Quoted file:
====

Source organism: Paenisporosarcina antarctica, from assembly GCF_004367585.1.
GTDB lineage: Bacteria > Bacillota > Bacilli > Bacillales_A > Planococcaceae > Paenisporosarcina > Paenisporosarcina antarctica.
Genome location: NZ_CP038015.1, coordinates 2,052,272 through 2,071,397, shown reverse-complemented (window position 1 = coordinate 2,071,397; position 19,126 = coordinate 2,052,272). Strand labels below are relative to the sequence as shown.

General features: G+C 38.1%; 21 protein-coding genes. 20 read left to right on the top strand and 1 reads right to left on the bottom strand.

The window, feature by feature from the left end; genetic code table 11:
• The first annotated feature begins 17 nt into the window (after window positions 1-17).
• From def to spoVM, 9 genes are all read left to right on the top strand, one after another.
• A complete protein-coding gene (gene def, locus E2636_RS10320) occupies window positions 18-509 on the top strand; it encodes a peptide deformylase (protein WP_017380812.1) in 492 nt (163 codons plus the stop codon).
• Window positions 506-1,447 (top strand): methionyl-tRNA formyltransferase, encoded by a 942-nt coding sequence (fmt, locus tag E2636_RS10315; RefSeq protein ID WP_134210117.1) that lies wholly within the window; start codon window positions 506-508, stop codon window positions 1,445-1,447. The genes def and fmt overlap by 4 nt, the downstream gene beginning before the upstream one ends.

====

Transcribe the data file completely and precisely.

Source organism: Paenisporosarcina antarctica, from assembly GCF_004367585.1.
GTDB lineage: Bacteria > Bacillota > Bacilli > Bacillales_A > Planococcaceae > Paenisporosarcina > Paenisporosarcina antarctica.
Genome location: NZ_CP038015.1, coordinates 2,052,272 through 2,071,397, shown reverse-complemented (window position 1 = coordinate 2,071,397; position 19,126 = coordinate 2,052,272). Strand labels below are relative to the sequence as shown.

General features: G+C 38.1%; 21 protein-coding genes. 20 read left to right on the top strand and 1 reads right to left on the bottom strand.

The window, feature by feature from the left end; genetic code table 11:
• The first annotated feature begins 17 nt into the window (after window positions 1-17).
• From def to spoVM, 9 genes are all read left to right on the top strand, one after another.
• A complete protein-coding gene (gene def, locus E2636_RS10320) occupies window positions 18-509 on the top strand; it encodes a peptide deformylase (protein WP_017380812.1) in 492 nt (163 codons plus the stop codon).
• Window positions 506-1,447 (top strand): methionyl-tRNA formyltransferase, encoded by a 942-nt coding sequence (fmt, locus tag E2636_RS10315; RefSeq protein ID WP_134210117.1) that lies wholly within the window; start codon window positions 506-508, stop codon window positions 1,445-1,447. The genes def and fmt overlap by 4 nt, the downstream gene beginning before the upstream one ends.